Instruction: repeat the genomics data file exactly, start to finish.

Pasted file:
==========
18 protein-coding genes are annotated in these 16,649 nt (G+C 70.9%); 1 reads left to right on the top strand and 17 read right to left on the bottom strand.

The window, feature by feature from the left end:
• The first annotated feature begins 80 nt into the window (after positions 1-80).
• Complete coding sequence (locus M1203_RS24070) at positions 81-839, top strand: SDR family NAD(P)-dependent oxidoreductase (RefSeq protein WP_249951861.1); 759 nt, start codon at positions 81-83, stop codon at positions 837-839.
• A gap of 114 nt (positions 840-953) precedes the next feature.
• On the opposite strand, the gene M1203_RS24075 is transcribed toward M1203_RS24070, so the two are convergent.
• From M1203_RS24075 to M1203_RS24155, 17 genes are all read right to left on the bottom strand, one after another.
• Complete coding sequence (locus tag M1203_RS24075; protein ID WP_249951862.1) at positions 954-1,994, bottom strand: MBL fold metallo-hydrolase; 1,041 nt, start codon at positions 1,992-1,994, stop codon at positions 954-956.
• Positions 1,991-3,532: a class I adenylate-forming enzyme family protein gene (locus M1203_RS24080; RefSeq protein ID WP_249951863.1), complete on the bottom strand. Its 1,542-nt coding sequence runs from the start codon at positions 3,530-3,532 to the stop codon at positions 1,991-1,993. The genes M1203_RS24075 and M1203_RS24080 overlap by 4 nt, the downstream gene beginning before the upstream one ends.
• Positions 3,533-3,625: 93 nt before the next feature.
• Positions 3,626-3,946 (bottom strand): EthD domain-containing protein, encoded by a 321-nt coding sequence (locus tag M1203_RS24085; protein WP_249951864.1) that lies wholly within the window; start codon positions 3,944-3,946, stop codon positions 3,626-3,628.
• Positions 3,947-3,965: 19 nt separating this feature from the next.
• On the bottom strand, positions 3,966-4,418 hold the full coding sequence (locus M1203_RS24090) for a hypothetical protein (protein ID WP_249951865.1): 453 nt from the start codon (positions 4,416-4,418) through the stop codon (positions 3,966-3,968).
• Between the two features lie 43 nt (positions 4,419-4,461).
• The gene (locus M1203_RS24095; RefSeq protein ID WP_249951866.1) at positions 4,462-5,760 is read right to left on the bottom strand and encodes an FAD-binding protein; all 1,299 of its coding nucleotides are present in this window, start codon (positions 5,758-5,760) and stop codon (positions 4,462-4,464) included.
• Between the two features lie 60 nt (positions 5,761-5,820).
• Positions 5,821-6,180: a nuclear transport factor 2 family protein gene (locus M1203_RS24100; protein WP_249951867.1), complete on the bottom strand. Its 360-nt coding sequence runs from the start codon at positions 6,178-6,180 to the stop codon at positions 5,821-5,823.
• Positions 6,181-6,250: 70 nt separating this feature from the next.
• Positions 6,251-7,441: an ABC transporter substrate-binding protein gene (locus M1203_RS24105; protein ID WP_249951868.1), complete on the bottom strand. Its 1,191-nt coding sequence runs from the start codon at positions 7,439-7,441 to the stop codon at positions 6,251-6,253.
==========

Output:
18 protein-coding genes are annotated in these 16,649 nt (G+C 70.9%); 1 reads left to right on the top strand and 17 read right to left on the bottom strand.

The window, feature by feature from the left end:
• The first annotated feature begins 80 nt into the window (after positions 1-80).
• Complete coding sequence (locus M1203_RS24070) at positions 81-839, top strand: SDR family NAD(P)-dependent oxidoreductase (RefSeq protein WP_249951861.1); 759 nt, start codon at positions 81-83, stop codon at positions 837-839.
• A gap of 114 nt (positions 840-953) precedes the next feature.
• On the opposite strand, the gene M1203_RS24075 is transcribed toward M1203_RS24070, so the two are convergent.
• From M1203_RS24075 to M1203_RS24155, 17 genes are all read right to left on the bottom strand, one after another.
• Complete coding sequence (locus tag M1203_RS24075; protein ID WP_249951862.1) at positions 954-1,994, bottom strand: MBL fold metallo-hydrolase; 1,041 nt, start codon at positions 1,992-1,994, stop codon at positions 954-956.
• Positions 1,991-3,532: a class I adenylate-forming enzyme family protein gene (locus M1203_RS24080; RefSeq protein ID WP_249951863.1), complete on the bottom strand. Its 1,542-nt coding sequence runs from the start codon at positions 3,530-3,532 to the stop codon at positions 1,991-1,993. The genes M1203_RS24075 and M1203_RS24080 overlap by 4 nt, the downstream gene beginning before the upstream one ends.
• Positions 3,533-3,625: 93 nt before the next feature.
• Positions 3,626-3,946 (bottom strand): EthD domain-containing protein, encoded by a 321-nt coding sequence (locus tag M1203_RS24085; protein WP_249951864.1) that lies wholly within the window; start codon positions 3,944-3,946, stop codon positions 3,626-3,628.
• Positions 3,947-3,965: 19 nt separating this feature from the next.
• On the bottom strand, positions 3,966-4,418 hold the full coding sequence (locus M1203_RS24090) for a hypothetical protein (protein ID WP_249951865.1): 453 nt from the start codon (positions 4,416-4,418) through the stop codon (positions 3,966-3,968).
• Between the two features lie 43 nt (positions 4,419-4,461).
• The gene (locus M1203_RS24095; RefSeq protein ID WP_249951866.1) at positions 4,462-5,760 is read right to left on the bottom strand and encodes an FAD-binding protein; all 1,299 of its coding nucleotides are present in this window, start codon (positions 5,758-5,760) and stop codon (positions 4,462-4,464) included.
• Between the two features lie 60 nt (positions 5,761-5,820).
• Positions 5,821-6,180: a nuclear transport factor 2 family protein gene (locus M1203_RS24100; protein WP_249951867.1), complete on the bottom strand. Its 360-nt coding sequence runs from the start codon at positions 6,178-6,180 to the stop codon at positions 5,821-5,823.
• Positions 6,181-6,250: 70 nt separating this feature from the next.
• Positions 6,251-7,441: an ABC transporter substrate-binding protein gene (locus M1203_RS24105; protein ID WP_249951868.1), complete on the bottom strand. Its 1,191-nt coding sequence runs from the start codon at positions 7,439-7,441 to the stop codon at positions 6,251-6,253.